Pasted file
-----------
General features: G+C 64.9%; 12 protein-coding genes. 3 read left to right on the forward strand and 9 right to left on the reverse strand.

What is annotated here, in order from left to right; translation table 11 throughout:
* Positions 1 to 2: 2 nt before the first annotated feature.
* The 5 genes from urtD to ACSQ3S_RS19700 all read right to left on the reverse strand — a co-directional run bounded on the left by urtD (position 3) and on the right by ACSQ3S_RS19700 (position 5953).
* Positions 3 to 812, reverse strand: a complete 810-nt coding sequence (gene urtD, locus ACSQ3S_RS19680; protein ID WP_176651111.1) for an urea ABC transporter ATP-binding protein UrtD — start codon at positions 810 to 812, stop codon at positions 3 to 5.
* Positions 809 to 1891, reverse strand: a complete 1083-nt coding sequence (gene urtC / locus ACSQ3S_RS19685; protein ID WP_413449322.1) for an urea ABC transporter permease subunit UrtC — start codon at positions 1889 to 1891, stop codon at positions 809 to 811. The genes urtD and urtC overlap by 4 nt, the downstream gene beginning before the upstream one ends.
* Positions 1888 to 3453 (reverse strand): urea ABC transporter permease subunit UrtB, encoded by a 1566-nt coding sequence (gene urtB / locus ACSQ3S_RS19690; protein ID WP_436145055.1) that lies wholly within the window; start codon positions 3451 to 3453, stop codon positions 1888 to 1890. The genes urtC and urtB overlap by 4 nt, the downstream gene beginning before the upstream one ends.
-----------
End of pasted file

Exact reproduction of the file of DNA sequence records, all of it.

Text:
General features: G+C 64.9%; 12 protein-coding genes. 3 read left to right on the forward strand and 9 right to left on the reverse strand.

What is annotated here, in order from left to right; translation table 11 throughout:
* Positions 1 to 2: 2 nt before the first annotated feature.
* The 5 genes from urtD to ACSQ3S_RS19700 all read right to left on the reverse strand — a co-directional run bounded on the left by urtD (position 3) and on the right by ACSQ3S_RS19700 (position 5953).
* Positions 3 to 812, reverse strand: a complete 810-nt coding sequence (gene urtD, locus ACSQ3S_RS19680; protein ID WP_176651111.1) for an urea ABC transporter ATP-binding protein UrtD — start codon at positions 810 to 812, stop codon at positions 3 to 5.
* Positions 809 to 1891, reverse strand: a complete 1083-nt coding sequence (gene urtC / locus ACSQ3S_RS19685; protein ID WP_413449322.1) for an urea ABC transporter permease subunit UrtC — start codon at positions 1889 to 1891, stop codon at positions 809 to 811. The genes urtD and urtC overlap by 4 nt, the downstream gene beginning before the upstream one ends.
* Positions 1888 to 3453 (reverse strand): urea ABC transporter permease subunit UrtB, encoded by a 1566-nt coding sequence (gene urtB / locus ACSQ3S_RS19690; protein ID WP_436145055.1) that lies wholly within the window; start codon positions 3451 to 3453, stop codon positions 1888 to 1890. The genes urtC and urtB overlap by 4 nt, the downstream gene beginning before the upstream one ends.